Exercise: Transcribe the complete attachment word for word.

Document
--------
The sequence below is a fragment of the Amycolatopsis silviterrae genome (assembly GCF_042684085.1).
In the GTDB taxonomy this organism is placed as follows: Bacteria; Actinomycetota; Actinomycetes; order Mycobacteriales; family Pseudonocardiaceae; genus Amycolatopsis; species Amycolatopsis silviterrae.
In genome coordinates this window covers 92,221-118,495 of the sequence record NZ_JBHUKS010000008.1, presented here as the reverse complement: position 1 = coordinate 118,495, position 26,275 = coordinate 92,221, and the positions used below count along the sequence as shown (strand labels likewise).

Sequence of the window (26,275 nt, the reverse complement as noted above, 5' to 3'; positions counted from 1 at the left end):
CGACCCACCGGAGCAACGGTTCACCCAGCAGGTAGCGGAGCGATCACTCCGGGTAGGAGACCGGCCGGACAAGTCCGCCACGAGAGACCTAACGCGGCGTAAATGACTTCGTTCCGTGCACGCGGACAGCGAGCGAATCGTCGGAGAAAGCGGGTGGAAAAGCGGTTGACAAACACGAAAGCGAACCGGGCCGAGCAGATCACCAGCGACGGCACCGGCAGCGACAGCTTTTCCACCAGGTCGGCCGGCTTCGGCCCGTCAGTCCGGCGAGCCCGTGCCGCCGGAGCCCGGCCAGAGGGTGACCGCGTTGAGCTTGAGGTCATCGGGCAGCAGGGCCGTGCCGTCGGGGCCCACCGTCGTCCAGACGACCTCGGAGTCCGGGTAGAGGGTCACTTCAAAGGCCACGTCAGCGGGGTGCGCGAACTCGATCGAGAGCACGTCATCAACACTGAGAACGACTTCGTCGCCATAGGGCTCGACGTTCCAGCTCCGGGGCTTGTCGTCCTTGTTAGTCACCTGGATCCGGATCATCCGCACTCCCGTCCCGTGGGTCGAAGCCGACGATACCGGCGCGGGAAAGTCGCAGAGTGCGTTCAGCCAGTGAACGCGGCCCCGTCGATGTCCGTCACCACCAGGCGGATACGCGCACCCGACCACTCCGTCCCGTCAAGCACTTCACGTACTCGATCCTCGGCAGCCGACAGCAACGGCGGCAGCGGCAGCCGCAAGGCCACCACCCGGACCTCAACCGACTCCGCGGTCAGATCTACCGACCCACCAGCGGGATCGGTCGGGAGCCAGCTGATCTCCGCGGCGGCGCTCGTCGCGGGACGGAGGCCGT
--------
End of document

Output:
The sequence below is a fragment of the Amycolatopsis silviterrae genome (assembly GCF_042684085.1).
In the GTDB taxonomy this organism is placed as follows: Bacteria; Actinomycetota; Actinomycetes; order Mycobacteriales; family Pseudonocardiaceae; genus Amycolatopsis; species Amycolatopsis silviterrae.
In genome coordinates this window covers 92,221-118,495 of the sequence record NZ_JBHUKS010000008.1, presented here as the reverse complement: position 1 = coordinate 118,495, position 26,275 = coordinate 92,221, and the positions used below count along the sequence as shown (strand labels likewise).

Sequence of the window (26,275 nt, the reverse complement as noted above, 5' to 3'; positions counted from 1 at the left end):
CGACCCACCGGAGCAACGGTTCACCCAGCAGGTAGCGGAGCGATCACTCCGGGTAGGAGACCGGCCGGACAAGTCCGCCACGAGAGACCTAACGCGGCGTAAATGACTTCGTTCCGTGCACGCGGACAGCGAGCGAATCGTCGGAGAAAGCGGGTGGAAAAGCGGTTGACAAACACGAAAGCGAACCGGGCCGAGCAGATCACCAGCGACGGCACCGGCAGCGACAGCTTTTCCACCAGGTCGGCCGGCTTCGGCCCGTCAGTCCGGCGAGCCCGTGCCGCCGGAGCCCGGCCAGAGGGTGACCGCGTTGAGCTTGAGGTCATCGGGCAGCAGGGCCGTGCCGTCGGGGCCCACCGTCGTCCAGACGACCTCGGAGTCCGGGTAGAGGGTCACTTCAAAGGCCACGTCAGCGGGGTGCGCGAACTCGATCGAGAGCACGTCATCAACACTGAGAACGACTTCGTCGCCATAGGGCTCGACGTTCCAGCTCCGGGGCTTGTCGTCCTTGTTAGTCACCTGGATCCGGATCATCCGCACTCCCGTCCCGTGGGTCGAAGCCGACGATACCGGCGCGGGAAAGTCGCAGAGTGCGTTCAGCCAGTGAACGCGGCCCCGTCGATGTCCGTCACCACCAGGCGGATACGCGCACCCGACCACTCCGTCCCGTCAAGCACTTCACGTACTCGATCCTCGGCAGCCGACAGCAACGGCGGCAGCGGCAGCCGCAAGGCCACCACCCGGACCTCAACCGACTCCGCGGTCAGATCTACCGACCCACCAGCGGGATCGGTCGGGAGCCAGCTGATCTCCGCGGCGGCGCTCGTCGCGGGACGGAGGCCGT